DELIVER OR RESIGN: MSP Forbes’ ultimatum to NHS board over north Skye health care 

Portree hospital. Pic Willie Urquhart

The board of NHS Highland should “consider their positions” if they don’t reopen 24-hour urgent care in Portree Hospital, MSP Kate Forbes said this week.

In an exclusive interview with the Free Press, the former finance secretary also touched on a number of other areas of local interest, including the possible introduction of a tourist tax and the wind farm projects planned on Skye over the next few years.

On the subject of health services on the island, Ms Forbes said: “This has been running for so long. I am sure the community is fed up meeting with me about these issues, because they just want them fixed.

Feelings made clear at a Ritchie report meeting. Pic Willie Urquhart

“The Ritchie report, which was published in 2018, provided a very clear set of recommendations, so there should be accountability for delivering them.

“This is the last chance saloon for NHS Highland to deliver, and they need to deliver 24/7 urgent care in Portree Hospital and expand community beds with appropriate staffing and so on.

“If they don’t deliver there are fundamental questions that should be posed to the board and I think the board should reconsider their roles if these two things are not delivered in quick time.

“I would not hesitate to say that the board should consider their positions if they don’t take this one last opportunity to deliver on the main recommendations of the Ritchie report.”


On the issue of the 10 wind farm projects proposed for Skye, Ms Forbes said: “I am very much on the community side, the majority who are exercised by the extent, by the scale, of the expansion that is being proposed.

“I also think we are in grave danger of Skye being asset-stripped to line shareholders’ pockets at the expense of the local community.”

On calls for a public inquiry into wind developments, Ms Forbes said this was “putting the cart before the horse.”

She added: “That is not required if the system works. There hasn’t been the gross misdemeanour that requires a public inquiry, as we are at the very early stages of this process.

“The planners have an opportunity to really heed the community view on this.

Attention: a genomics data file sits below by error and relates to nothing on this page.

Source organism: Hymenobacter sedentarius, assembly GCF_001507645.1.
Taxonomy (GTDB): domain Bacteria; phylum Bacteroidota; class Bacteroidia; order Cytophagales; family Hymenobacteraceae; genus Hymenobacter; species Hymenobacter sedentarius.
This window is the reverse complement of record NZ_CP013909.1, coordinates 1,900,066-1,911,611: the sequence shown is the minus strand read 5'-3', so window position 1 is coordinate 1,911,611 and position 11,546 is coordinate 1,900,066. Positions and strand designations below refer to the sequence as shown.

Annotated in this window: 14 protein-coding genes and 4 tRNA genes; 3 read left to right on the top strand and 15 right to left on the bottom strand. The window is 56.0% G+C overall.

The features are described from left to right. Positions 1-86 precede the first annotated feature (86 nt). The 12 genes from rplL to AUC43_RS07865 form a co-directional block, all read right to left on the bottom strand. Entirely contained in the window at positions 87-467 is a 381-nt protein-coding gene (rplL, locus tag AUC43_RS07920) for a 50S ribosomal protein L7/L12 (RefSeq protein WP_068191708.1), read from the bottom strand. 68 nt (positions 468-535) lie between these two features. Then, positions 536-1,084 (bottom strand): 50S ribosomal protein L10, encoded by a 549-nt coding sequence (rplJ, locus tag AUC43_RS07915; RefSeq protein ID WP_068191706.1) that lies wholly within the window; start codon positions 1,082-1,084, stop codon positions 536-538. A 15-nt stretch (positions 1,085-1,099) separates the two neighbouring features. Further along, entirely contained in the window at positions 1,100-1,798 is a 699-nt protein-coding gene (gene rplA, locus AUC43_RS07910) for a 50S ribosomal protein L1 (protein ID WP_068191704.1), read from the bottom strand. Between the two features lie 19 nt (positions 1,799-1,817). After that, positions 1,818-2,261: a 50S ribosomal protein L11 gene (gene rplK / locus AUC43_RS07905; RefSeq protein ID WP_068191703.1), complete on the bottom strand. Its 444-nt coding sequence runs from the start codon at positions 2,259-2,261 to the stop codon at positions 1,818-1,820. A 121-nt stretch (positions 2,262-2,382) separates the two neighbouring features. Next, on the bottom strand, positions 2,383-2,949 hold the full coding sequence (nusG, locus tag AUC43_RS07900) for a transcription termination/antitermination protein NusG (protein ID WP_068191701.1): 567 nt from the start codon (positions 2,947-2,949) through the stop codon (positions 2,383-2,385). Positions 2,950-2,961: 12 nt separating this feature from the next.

“But I don’t think that is sufficient. We should not be playing whack-a-mole on the  next challenge, we should be looking long term, and asking how do you protect communities with wind, water, rain, as well as land, being in community ownership?

“We absolutely need more community ownership. Our own assets should be harnessed and reinvested and then we might, as an example, not be waiting as long as we are for a new school in Broadford.”


On the issue of a tourist tax, Ms Forbes said: “I have always been sceptical about it, but I think the test will be the extent to which it is truly reinvested in the areas that generate it.

“So if it makes a big difference to Skye then I am all for it, but it needs to go to the communities that are actually taking the hit from tourism.

“If you take the Coastal Communities Fund, this was meant to go to coastal communities, and then Highland Council rewrote the formula so that Inverness and other inland areas would get a share of it.

“My question about the tourist tax is where is it spent and who decides that?

“It needs to actually add value and not just fill potholes.

“I could be more persuaded if it generated a significant sum of money that went into improving services on Skye. However, it should not replace what is already spent.

“The danger here is if there is additional funding going to Skye that should not have net zero benefit.

“It should be surplus to what is already being spent.”

Article by Michael Russell. To read the full interview see this week’s West Highland Free Press